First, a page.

5-point vs 7-point Likert scale: Which is better?

The next time you create a survey — whether for market research or for your employees, students, or customers — consider including a Likert scale. They’re simple to understand, user-friendly, and beneficial for both collecting and analyzing valuable data.

While you’ve probably taken a Likert scale survey in the past, the term may be unfamiliar to you. Likert scales are rating scales — used to measure the overall attitudes and satisfaction levels of respondents — that primarily range in response options from 3-point (one positive, one negative, and one neutral) to 9-point (four positive, four negative, and one neutral).

When it comes to Likert scales, you’re not limited to measuring levels of satisfaction and agreement. They can also measure frequency (Not Often at All to Very Often), likelihood (Very Unlikely to Very Likely), quality (Poor to Excellent), or importance (Very Unimportant to Very Important).

Though there are several kinds of Likert scales you can use in your surveys, two of the most popular are the 5-point and 7-point Likert scales. They have a few things in common:

  • They provide a wide array of choices, including a neutral option.
  • They offer confidentiality, which often makes respondents more willing to be open and honest.
  • They produce actionable, quantitative data that’s easy to interpret and analyze.
  • They enable respondents to clarify their opinions with specific options.

To best demonstrate how each operates, let’s imagine your company recently released a new product. After testing it with friends, family, and loyal clientele, you decide to create and disseminate a new product survey to collect some overall feedback from them before you release it to the general public.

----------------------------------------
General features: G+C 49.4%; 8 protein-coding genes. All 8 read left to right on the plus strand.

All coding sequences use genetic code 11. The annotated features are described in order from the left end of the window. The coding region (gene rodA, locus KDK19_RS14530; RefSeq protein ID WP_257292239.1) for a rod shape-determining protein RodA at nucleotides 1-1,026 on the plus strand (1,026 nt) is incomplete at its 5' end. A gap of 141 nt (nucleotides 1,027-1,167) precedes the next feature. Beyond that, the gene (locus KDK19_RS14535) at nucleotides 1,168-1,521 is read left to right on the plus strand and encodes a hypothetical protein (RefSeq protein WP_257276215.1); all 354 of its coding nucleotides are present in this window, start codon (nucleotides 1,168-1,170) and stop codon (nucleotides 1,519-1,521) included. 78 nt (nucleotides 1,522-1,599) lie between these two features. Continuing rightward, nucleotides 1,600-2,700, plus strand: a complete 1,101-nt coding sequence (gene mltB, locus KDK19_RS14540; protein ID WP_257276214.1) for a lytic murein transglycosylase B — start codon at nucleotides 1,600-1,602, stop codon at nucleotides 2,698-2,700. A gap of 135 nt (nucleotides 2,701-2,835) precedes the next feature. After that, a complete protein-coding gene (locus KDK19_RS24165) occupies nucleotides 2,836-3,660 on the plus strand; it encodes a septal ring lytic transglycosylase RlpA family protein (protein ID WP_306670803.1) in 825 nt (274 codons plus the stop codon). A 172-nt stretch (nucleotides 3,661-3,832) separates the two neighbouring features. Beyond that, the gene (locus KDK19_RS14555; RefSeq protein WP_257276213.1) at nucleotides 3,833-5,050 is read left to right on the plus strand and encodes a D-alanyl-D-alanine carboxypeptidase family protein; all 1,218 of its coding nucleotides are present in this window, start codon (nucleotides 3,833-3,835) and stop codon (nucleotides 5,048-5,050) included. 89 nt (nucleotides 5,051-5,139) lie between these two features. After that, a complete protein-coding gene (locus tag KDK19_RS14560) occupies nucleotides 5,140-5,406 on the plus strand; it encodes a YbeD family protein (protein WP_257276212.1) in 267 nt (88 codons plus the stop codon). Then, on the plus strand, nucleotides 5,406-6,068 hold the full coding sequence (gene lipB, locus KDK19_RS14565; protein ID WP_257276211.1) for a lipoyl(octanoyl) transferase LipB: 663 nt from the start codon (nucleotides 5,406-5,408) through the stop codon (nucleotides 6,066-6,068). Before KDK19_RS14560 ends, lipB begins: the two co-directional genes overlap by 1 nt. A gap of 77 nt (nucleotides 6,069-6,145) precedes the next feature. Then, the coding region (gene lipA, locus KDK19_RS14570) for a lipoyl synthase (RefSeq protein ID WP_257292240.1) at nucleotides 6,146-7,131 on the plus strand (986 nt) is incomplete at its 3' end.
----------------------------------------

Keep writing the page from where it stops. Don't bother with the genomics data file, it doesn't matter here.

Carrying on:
Before we discuss which is the best option for your new product survey, let’s first explore a bit more about these 5-point and 7-point Likert scales.

5-point Likert scale

Using the 5-point Likert scale can provide you with nuanced, actionable, and clear-cut feedback — and it provides variety without the fanfare of extra (and possibly unnecessary) options.

For example, the 3-point Likert scale offers only one positive, one negative, and one neutral option — like Satisfied, Neutral, and Dissatisfied. Those options don’t provide much feedback in terms of specificity. Likewise, the 6-point Likert scale doesn’t allow a neutral option at all — simply three positive and three negative. For many, the 5-point Likert scale serves as the sweet spot between too few and too many response options.

Think of your new product survey. Here are three questions you might include:

  • How satisfied are you with the quality of this product?
  • How satisfied are you with the price of this product?
  • How satisfied are you with the accessibility of this product?

Five response options — like Satisfied, Somewhat Satisfied, Neutral, Somewhat Dissatisfied, and Dissatisfied — will give your participants room to express a subtle sentiment, instead of requiring a definitively positive or negative response.  That way, you can gather an array of relevant feedback, while your respondents will likely appreciate the nuanced, though direct, response options.

7-point Likert scale